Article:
How to Communicate the Impact of Clean Energy Projects   

Less than two years after President Biden signed the Inflation Reduction Act (IRA) into law, over 270 new clean energy projects totaling $132 billion have already been announced in communities across the United States. The projects are a major down payment on a greener grid, encouraging the private sector and localities to pursue battery technologies and cleaner sources of power like nuclear, solar and wind.  

Despite the flurry of announcements, however, polls show most of the public is still unaware of the climate and clean energy provisions in the law, with one showing that less than three in 10 know a good or great deal about the IRA. Former Director of the National Economic Council advisor Brian Deese (an architect behind the IRA) has identified a lack of public awareness as one of the biggest challenges in implementing the law, writing that “policymakers and the public need better tools to close the gap between splashy corporate clean energy announcements and speculative long-term projections to understand where investments are being made and what they are achieving.”  

The successful deployment of these projects requires buy-in and engagement with the host communities for these initiatives. How can communicators best close this gap to explain why these projects matter for local communities and the country’s clean energy future?  

While no playbook is truly one size fits all, as needs will vary based on each community, the APCO Energy team has identified several guiding principles that can help communicators explain impact and garner support.  

Prioritize a two-way dialogue with stakeholders   

Pollution, resource extraction and other factors have created a legacy of environmental and health inequities that affect marginalized populations.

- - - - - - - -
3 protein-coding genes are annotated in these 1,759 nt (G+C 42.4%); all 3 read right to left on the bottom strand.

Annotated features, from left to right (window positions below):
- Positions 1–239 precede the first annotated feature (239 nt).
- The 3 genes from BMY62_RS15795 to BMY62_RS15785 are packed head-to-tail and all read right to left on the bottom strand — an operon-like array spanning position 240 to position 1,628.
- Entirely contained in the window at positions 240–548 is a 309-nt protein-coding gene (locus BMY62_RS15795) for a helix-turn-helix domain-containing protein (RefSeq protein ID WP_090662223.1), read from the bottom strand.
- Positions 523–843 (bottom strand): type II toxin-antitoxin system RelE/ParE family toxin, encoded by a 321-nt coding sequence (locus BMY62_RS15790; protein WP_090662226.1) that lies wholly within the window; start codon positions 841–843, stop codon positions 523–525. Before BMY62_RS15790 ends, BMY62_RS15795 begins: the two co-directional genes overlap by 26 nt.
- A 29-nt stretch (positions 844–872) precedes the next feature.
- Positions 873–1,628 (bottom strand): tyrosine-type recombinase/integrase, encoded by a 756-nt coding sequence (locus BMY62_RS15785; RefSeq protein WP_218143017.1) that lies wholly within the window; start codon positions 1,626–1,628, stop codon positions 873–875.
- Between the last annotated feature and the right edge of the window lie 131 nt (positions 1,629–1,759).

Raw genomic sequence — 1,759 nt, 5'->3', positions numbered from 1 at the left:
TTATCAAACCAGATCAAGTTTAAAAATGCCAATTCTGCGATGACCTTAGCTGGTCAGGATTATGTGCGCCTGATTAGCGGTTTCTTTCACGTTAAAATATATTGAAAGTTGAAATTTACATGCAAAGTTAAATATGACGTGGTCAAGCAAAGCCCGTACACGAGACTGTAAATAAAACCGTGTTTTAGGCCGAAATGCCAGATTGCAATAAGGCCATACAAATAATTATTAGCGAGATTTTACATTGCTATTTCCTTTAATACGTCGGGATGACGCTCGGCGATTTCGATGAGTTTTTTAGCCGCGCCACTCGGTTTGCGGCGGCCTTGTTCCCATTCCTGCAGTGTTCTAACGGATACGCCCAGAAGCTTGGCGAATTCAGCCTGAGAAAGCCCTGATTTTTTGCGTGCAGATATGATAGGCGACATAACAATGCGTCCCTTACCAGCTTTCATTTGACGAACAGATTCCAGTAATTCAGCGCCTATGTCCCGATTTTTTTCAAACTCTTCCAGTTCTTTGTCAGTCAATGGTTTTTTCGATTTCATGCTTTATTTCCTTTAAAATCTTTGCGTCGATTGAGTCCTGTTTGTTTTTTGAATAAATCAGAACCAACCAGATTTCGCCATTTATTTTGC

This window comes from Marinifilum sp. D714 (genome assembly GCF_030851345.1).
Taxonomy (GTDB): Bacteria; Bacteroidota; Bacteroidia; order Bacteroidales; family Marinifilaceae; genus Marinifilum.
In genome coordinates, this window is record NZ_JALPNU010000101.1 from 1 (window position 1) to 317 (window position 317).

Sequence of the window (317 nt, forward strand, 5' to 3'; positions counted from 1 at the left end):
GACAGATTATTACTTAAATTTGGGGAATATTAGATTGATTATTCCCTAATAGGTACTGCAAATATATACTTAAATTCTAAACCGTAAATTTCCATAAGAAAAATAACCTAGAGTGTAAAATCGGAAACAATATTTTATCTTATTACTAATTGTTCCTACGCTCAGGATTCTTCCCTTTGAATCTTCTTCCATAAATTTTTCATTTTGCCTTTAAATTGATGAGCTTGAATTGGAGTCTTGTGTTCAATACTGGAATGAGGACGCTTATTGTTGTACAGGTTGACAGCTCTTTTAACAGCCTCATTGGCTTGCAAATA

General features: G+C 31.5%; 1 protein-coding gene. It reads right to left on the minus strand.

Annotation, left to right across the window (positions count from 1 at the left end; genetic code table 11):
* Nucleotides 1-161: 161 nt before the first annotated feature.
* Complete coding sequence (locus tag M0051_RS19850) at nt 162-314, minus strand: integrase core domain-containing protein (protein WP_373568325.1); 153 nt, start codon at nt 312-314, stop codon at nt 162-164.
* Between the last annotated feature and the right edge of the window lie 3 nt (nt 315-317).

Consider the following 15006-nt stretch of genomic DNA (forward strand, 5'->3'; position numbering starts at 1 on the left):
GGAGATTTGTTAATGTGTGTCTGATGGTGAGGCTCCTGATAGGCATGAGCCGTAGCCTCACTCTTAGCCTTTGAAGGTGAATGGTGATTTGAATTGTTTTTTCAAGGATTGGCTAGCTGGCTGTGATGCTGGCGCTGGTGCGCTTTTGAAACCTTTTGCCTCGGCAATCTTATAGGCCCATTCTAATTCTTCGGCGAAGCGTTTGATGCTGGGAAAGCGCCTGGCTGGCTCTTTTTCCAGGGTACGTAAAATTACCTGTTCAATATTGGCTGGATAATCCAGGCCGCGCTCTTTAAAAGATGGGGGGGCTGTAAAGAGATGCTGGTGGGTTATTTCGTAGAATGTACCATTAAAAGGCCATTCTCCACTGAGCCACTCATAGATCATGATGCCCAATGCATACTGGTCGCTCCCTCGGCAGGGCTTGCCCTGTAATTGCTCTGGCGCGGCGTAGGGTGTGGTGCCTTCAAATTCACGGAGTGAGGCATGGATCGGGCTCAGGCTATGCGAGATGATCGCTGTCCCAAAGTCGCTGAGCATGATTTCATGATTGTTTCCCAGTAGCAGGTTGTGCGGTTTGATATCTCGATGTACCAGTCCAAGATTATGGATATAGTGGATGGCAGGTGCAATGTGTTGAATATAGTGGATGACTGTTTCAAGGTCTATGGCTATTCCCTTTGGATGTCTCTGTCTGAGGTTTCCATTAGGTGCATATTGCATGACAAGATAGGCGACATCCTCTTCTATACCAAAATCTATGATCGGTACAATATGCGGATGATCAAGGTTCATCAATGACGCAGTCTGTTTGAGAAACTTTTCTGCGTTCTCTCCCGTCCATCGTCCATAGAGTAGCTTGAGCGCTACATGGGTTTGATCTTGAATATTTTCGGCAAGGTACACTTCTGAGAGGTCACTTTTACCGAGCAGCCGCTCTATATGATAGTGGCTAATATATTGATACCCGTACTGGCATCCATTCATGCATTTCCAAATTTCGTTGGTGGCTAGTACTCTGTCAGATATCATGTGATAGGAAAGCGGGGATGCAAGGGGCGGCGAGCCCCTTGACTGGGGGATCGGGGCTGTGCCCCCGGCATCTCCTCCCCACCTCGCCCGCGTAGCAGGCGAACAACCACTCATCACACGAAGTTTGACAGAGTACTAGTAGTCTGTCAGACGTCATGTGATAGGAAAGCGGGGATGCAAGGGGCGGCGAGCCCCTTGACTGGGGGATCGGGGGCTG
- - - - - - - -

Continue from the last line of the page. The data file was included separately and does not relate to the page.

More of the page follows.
As developers look to build clean energy projects at or near former fossil fuel sites in the energy transition, residents from these populations and the broader community must be given the opportunity to meaningfully participate in decisions that may affect their environment and/or health. Officials must also consider all feedback, positive or negative, in the decision-making process.  

Conducing outreach that prioritizes honesty, openness and transparency goes a long way toward establishing meaningful community involvement, a key pillar of environmental justice.  

Ensure you target activations with each community 

As previously mentioned, there is no one communications playbook that will meet the needs of every community, but communicators must ensure their messaging is localized and relevant to the host community.  

Residents who currently live in a coal community will likely have very different concerns than those who live near a brownfield site. Communicators must ensure their key messages are appropriate and tailored in explaining the project impact, from emphasizing increased jobs and tax revenue, to enhanced energy reliability and security. Listening tours in these communities can help communicators understand which issues matter most to residents.  

Connect with local, trusted voices to build relationships   

About one fifth of Americans live in a current or former fossil fuel community, and many of these areas are quite remote with smaller populations. 

Building community relationships is another factor that’s critical to reaching people who live in these areas, as local institutions (like church groups, labor unions and school associations) often serve as engines for news sharing by convening events and publishing their own newsletters.  

It takes time to meet with these groups and understand their needs, so communicators must build in enough time in their communications plans to conduct this type of outreach. 

As investments from the IRA, the Bipartisan Infrastructure Law and the CHIPS and Science Act continue to flow out across the country in the coming years, communicators need to build trust with host communities to guarantee the current and future deployment of clean energy projects. The future of our country’s (and the world’s) climate goals depends on putting communities and people first in the transition to cleaner energy.